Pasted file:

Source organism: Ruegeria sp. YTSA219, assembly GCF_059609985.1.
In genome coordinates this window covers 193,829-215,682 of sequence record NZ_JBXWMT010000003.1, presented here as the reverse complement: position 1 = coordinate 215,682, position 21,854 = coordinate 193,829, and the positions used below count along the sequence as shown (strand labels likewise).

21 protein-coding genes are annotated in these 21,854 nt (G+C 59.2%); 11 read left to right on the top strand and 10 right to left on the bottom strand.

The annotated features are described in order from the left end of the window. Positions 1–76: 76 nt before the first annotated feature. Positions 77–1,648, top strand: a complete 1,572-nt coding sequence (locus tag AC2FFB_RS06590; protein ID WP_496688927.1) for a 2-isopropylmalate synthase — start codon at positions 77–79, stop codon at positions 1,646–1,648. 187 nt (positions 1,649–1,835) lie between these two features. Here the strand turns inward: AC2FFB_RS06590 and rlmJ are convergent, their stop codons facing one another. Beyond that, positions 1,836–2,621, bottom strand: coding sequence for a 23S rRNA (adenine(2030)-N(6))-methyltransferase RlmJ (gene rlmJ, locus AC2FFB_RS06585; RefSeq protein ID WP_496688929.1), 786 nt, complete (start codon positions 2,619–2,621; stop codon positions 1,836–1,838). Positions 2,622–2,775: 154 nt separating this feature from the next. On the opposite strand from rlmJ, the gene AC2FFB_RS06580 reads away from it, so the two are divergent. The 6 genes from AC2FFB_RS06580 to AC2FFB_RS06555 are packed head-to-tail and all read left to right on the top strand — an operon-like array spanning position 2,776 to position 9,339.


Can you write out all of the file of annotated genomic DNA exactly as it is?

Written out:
Source organism: Ruegeria sp. YTSA219, assembly GCF_059609985.1.
In genome coordinates this window covers 193,829-215,682 of sequence record NZ_JBXWMT010000003.1, presented here as the reverse complement: position 1 = coordinate 215,682, position 21,854 = coordinate 193,829, and the positions used below count along the sequence as shown (strand labels likewise).

21 protein-coding genes are annotated in these 21,854 nt (G+C 59.2%); 11 read left to right on the top strand and 10 right to left on the bottom strand.

The annotated features are described in order from the left end of the window. Positions 1–76: 76 nt before the first annotated feature. Positions 77–1,648, top strand: a complete 1,572-nt coding sequence (locus tag AC2FFB_RS06590; protein ID WP_496688927.1) for a 2-isopropylmalate synthase — start codon at positions 77–79, stop codon at positions 1,646–1,648. 187 nt (positions 1,649–1,835) lie between these two features. Here the strand turns inward: AC2FFB_RS06590 and rlmJ are convergent, their stop codons facing one another. Beyond that, positions 1,836–2,621, bottom strand: coding sequence for a 23S rRNA (adenine(2030)-N(6))-methyltransferase RlmJ (gene rlmJ, locus AC2FFB_RS06585; RefSeq protein ID WP_496688929.1), 786 nt, complete (start codon positions 2,619–2,621; stop codon positions 1,836–1,838). Positions 2,622–2,775: 154 nt separating this feature from the next. On the opposite strand from rlmJ, the gene AC2FFB_RS06580 reads away from it, so the two are divergent. The 6 genes from AC2FFB_RS06580 to AC2FFB_RS06555 are packed head-to-tail and all read left to right on the top strand — an operon-like array spanning position 2,776 to position 9,339.